Beyond Phenomenology: Rethinking the Study of Religion by Gavin FloodBeyond Phenomenology: Rethinking the Study of Religion by Gavin Flood

Beyond Phenomenology: Rethinking the Study of Religion

byGavin Flood

Paperback | October 1, 1999

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This book argues that the understanding and explanation of religion is always historically contingent. Grounded in the work of Bakhtin and Ricoeur, Flood positions the academic study of religion within contemporary debates in the social sciences and humanities concerning modernity and postmodernity, particularly contested issues regarding truth and knowledge. It challenges the view that religions are privileged, epistemic objects, argues for the importance of metatheory, and presents an argument for the dialogical nature of inquiry. The study of religion should begin with language and culture, and this shift in emphasis to the philosophy of the sign in hermeneutics and away from the philosophy of consciousness in phenomenology has far-reaching implications. It means a new ethic of practice which is sensitive to the power relationship in any epistemology; it opens the door to feminist and postcolonial critique, and it provides a methodology which allows for the interface between religious studies, theology, and the social sciences.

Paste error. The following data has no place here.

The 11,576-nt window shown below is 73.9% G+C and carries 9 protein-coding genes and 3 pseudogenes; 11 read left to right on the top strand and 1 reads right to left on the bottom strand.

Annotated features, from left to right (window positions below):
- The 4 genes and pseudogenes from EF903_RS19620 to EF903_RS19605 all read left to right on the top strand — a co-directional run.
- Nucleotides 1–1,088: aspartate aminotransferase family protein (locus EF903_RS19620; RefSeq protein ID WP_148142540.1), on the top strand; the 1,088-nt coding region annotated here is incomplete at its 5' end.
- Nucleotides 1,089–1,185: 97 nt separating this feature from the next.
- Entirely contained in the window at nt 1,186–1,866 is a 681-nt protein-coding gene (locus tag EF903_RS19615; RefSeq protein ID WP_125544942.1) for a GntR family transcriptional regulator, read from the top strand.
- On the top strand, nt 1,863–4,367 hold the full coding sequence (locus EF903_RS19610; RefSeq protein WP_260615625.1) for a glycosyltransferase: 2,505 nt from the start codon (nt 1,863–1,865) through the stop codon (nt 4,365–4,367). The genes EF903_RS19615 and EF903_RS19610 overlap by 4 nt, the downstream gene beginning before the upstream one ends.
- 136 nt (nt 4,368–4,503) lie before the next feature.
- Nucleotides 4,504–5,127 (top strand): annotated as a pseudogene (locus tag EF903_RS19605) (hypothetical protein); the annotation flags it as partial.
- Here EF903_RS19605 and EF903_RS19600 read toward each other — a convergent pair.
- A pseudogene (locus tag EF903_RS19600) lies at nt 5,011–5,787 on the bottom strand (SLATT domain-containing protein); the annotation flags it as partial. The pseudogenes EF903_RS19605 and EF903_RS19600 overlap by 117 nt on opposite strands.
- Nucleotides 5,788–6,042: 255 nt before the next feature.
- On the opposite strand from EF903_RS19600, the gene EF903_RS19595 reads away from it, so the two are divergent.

Title:Beyond Phenomenology: Rethinking the Study of ReligionFormat:PaperbackDimensions:320 pages, 9.19 × 6.18 × 0.71 inPublished:October 1, 1999Publisher:Bloomsbury

The following ISBNs are associated with this title:

ISBN - 10:0304705705

ISBN - 13:9780304705702

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Editorial Reviews

"Those who have appreciated Gavin Flood's work...will not be surprised to learn that this is a thorough and constructive analysis of key ideas within contemporary academic religious studies...two of the book's important contributions are that it finally nails down the myth of phenomenological activity and neutrality, and, that it indicates ways in which particular positions, including faith positions, might legitimately operate within religious studies...an important and stimulating book." --Themelios 26.2 (Spring 2001)